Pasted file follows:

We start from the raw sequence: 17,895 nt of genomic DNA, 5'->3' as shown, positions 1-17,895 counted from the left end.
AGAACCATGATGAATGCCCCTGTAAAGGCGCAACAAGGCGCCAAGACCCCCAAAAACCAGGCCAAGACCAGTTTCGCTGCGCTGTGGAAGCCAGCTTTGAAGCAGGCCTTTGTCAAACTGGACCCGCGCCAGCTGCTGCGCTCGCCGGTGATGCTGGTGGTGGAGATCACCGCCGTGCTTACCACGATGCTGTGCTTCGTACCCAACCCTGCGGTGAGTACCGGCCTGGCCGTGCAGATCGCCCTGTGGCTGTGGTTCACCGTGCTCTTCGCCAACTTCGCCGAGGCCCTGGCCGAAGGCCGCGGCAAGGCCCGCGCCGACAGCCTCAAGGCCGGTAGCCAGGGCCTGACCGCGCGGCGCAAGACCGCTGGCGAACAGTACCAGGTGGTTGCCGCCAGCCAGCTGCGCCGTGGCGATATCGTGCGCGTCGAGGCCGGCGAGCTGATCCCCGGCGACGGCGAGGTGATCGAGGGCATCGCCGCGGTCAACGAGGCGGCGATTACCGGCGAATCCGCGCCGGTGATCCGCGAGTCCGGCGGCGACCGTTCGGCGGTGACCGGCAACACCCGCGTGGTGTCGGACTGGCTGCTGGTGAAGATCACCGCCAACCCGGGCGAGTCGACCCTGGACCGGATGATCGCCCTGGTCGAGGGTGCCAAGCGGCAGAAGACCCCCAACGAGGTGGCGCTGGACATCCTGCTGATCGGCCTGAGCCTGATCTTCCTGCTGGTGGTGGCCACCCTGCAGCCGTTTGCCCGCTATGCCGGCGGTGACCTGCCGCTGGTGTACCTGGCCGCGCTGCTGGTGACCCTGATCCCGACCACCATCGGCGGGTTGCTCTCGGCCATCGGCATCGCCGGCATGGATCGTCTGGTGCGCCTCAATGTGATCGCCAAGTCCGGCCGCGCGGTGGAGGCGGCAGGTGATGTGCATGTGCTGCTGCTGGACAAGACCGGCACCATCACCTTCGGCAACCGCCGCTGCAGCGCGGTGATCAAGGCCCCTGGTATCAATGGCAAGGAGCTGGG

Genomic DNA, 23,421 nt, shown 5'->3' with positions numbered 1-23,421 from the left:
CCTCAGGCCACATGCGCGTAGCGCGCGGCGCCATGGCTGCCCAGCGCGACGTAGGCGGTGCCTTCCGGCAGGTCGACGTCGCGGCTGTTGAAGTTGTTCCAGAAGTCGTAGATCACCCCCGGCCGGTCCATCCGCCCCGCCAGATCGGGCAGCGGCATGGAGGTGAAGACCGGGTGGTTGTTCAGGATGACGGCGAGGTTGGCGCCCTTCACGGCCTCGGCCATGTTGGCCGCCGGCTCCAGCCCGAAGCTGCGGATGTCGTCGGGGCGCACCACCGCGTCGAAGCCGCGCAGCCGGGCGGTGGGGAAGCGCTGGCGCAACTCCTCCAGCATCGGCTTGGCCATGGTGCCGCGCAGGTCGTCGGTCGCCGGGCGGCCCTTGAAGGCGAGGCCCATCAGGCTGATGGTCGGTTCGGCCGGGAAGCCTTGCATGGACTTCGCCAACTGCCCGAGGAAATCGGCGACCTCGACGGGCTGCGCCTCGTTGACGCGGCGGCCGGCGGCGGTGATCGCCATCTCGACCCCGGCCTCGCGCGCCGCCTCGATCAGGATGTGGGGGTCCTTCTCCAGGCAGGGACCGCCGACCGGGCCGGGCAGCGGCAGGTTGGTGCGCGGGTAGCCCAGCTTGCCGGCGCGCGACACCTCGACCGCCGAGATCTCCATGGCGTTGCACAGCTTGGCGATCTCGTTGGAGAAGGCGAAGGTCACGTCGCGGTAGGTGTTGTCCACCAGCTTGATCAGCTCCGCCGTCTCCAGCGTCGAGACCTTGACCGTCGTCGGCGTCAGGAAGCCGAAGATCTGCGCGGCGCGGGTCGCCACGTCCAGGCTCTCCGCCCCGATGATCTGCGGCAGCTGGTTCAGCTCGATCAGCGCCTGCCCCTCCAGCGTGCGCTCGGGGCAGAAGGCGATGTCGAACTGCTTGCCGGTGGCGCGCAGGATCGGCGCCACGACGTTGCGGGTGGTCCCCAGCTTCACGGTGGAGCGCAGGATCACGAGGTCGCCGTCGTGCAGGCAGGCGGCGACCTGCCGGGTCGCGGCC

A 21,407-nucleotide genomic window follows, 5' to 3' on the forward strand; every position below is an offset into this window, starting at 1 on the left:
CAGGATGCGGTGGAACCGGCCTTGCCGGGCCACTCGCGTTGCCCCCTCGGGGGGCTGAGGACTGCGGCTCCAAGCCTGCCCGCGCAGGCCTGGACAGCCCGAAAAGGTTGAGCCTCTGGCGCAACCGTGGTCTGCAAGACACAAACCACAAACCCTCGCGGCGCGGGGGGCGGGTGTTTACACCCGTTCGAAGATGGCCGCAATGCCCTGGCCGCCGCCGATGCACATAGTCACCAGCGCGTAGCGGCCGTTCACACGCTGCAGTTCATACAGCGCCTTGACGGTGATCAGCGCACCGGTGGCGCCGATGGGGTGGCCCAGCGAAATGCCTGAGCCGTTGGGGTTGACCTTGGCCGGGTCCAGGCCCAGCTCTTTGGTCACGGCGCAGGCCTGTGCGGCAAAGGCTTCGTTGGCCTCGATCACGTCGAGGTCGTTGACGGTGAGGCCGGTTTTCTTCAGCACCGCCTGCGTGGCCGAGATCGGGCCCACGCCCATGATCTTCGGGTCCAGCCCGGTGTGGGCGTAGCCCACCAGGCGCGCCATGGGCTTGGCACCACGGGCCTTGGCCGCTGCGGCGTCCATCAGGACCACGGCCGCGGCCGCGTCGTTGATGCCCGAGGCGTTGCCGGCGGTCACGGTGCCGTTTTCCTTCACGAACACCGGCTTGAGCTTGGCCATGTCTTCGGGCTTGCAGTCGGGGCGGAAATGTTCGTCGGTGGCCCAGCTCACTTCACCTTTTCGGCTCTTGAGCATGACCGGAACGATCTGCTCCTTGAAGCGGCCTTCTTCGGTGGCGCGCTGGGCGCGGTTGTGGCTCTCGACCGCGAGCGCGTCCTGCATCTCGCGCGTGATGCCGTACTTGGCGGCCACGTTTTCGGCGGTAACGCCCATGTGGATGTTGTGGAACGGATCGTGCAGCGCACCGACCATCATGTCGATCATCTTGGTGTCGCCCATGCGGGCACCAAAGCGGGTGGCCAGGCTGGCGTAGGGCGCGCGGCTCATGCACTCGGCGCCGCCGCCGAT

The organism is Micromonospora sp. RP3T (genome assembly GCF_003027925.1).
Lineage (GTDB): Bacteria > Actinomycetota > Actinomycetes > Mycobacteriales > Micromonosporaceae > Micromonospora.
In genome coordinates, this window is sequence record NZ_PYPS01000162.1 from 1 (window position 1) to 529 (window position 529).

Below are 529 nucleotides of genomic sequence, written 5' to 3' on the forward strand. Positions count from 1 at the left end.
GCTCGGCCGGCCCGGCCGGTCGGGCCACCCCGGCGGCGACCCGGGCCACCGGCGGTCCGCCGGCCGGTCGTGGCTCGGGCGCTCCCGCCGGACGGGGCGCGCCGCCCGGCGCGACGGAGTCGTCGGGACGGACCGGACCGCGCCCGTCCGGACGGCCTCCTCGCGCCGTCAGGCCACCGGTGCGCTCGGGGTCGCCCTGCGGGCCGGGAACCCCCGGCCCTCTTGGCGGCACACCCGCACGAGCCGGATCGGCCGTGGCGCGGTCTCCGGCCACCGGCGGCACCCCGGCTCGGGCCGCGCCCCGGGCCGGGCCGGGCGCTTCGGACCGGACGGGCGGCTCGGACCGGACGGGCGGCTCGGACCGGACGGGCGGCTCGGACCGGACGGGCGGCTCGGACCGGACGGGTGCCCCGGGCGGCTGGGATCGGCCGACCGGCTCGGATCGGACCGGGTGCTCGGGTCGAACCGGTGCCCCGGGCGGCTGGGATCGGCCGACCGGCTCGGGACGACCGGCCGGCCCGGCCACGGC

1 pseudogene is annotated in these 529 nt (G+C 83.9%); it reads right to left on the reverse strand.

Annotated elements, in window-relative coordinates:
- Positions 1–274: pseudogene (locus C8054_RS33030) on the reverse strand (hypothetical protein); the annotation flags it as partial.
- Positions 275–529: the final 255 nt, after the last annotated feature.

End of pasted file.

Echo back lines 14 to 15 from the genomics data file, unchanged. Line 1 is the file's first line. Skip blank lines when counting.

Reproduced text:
- Positions 1–274: pseudogene (locus C8054_RS33030) on the reverse strand (hypothetical protein); the annotation flags it as partial.
- Positions 275–529: the final 255 nt, after the last annotated feature.